All Hail Don Shalvey

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I’ve been on conference panels with many exceptionally talented district superintendents. On these panels, the superintendents at some point talk about how they’ve raised student achievement in their district through some method of reform (data-driven instruction, teacher development, principal recruitment, etc.).

When the discussion centers on their reform efforts, I try to respectfully make the point that these leaders should launch charter management organizations (CMO) rather than lead traditional school systems. I say this for three reasons:

  1. Student Achievement: Ultimately, I think great leaders can help students more by leading charter organizations, as the best charter organizations generally achieve better results than the best districts. Without the constraints of the bureaucracy, great leaders can have a more significant impact on student learning.*
  1. Scale: Many leaders respond by saying “I want to lead districts because that’s where the children are.” True, that’s where they are presently. But top CMOs such as KIPP serve over 50,000 students – which puts them on par with the size of many urban districts (New Orleans, Newark, etc.). If our best leaders were all leading great CMOs, I think we could potentially see enough large CMOs to serve the vast majority of low-income students in the country. Additionally, CMOs can scale across cities, so the impact of great leadership is not artificially restricted by municipal boundaries.
  1. Proving Themselves: When someone achieves modest result in leading a government monopoly that is also the regulator of the system (and thus controls many important resources, such as facilities), I’m always left wondering if they could achieve results in a more competitive environment.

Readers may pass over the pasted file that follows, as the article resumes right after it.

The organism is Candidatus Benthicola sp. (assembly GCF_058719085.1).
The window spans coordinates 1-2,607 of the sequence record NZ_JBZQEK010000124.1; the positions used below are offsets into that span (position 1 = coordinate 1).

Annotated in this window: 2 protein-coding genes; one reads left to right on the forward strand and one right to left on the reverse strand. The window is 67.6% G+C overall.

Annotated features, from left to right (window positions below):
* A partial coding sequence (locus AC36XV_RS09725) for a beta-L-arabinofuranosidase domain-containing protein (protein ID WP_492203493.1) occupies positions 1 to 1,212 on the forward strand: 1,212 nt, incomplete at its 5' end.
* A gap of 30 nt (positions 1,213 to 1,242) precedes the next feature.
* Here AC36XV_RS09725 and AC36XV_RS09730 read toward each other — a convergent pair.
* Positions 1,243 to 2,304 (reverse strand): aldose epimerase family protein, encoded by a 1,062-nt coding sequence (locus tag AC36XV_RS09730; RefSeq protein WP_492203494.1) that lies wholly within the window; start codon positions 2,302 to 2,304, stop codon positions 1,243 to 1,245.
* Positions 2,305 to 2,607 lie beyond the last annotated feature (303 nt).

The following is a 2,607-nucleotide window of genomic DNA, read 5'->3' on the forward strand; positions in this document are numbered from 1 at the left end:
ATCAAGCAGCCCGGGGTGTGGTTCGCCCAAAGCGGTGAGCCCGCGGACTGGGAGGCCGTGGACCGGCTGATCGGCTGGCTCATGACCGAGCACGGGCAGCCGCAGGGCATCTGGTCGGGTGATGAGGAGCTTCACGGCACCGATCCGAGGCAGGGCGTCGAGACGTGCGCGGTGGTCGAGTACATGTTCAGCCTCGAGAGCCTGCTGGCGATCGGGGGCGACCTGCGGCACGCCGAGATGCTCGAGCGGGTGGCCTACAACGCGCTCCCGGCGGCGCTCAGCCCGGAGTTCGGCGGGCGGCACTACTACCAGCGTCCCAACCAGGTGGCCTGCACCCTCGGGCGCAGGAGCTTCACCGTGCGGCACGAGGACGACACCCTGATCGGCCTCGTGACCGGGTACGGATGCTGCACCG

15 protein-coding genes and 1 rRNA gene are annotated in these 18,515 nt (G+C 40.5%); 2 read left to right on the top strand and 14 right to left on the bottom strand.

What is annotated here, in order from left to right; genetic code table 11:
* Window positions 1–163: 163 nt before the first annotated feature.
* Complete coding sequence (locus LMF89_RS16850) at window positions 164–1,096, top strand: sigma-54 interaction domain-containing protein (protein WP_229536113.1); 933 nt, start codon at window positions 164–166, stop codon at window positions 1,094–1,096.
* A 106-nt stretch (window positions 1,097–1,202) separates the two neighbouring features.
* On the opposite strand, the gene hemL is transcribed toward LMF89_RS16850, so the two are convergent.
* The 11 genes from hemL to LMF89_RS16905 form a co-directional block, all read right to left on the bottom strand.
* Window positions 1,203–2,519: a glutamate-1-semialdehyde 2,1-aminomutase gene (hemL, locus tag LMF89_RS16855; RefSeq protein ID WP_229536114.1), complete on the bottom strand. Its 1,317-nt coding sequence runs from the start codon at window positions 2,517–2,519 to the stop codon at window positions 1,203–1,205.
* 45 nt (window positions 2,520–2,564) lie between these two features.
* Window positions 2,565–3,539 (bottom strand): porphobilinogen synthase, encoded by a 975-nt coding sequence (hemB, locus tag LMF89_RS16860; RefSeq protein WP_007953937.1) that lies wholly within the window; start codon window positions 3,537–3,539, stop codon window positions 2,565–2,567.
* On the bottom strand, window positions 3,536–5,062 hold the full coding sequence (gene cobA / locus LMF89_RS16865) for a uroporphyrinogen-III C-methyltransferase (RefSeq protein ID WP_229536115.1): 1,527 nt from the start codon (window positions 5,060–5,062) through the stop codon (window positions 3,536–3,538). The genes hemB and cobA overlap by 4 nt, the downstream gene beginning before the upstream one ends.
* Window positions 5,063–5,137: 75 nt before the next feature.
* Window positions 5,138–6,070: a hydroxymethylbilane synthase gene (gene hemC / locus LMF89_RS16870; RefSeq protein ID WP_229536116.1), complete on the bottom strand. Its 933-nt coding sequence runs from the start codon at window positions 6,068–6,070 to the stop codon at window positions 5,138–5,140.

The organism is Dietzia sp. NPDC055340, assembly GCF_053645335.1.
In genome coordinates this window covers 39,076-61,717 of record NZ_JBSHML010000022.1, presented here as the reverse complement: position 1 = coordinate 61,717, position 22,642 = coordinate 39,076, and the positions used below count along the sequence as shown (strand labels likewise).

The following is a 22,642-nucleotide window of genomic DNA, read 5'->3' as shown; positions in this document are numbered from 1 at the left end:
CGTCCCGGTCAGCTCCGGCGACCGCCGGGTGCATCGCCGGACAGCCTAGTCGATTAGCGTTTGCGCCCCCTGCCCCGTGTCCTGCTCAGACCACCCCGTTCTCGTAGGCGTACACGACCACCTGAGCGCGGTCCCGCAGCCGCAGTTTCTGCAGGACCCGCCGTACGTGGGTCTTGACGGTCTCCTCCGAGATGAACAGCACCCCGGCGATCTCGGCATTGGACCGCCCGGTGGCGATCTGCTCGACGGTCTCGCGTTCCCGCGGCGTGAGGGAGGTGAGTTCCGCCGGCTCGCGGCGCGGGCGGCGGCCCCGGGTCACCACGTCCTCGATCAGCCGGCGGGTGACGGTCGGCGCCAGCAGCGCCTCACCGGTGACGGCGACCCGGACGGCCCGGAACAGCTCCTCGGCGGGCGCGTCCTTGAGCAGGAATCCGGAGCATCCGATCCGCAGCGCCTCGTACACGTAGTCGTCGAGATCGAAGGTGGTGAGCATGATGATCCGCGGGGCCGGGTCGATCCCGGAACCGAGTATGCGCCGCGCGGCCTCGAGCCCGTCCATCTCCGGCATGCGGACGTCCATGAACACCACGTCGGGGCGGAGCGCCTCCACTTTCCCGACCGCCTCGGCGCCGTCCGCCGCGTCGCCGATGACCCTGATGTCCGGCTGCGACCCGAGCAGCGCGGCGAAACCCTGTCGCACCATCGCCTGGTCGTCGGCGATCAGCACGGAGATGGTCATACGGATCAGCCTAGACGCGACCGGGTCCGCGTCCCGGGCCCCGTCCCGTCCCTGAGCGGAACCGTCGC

Which leads me to the tile of this post: All Hail Don Shalvey.

Don is a former traditional school system superintendent who launched a CMO, Aspire Schools, which he led for over a decade. Aspire now serves 13,500 students across the country.

Aspire has achieved positive results. According to CREDO’s CMO study, Aspire has an average reading + math effect size of .055, which equates to about two months of extra learning per year as compared to what the same students would have achieved in a traditional setting. Additionally, Aspire appears to have a large impact on high school graduation rates (though this data is not the result of rigorous quasi-experimental research). 

Yes, a .055 effect size is not earth shattering, but it is positive and statistically significant. Students across the country would be much better off if all their schools achieved at this level. 

It took immense courage for Don to launch Aspire. And it took immense effort to build an institution that has achieved significant results. Other superintendents should consider following in his footsteps. Without the leadership of educators serving in traditional systems, the charter sector will never achieve its full potential. 

Lastly, Don has spoken and written about the need of charter schools and districts to collaborate – so please don’t impute my views (that charter districts should replace traditional districts) to him. 

* I feel differently if superintendents are leading districts with the aim of transitioning management control of schools to excellent non-profit organizations

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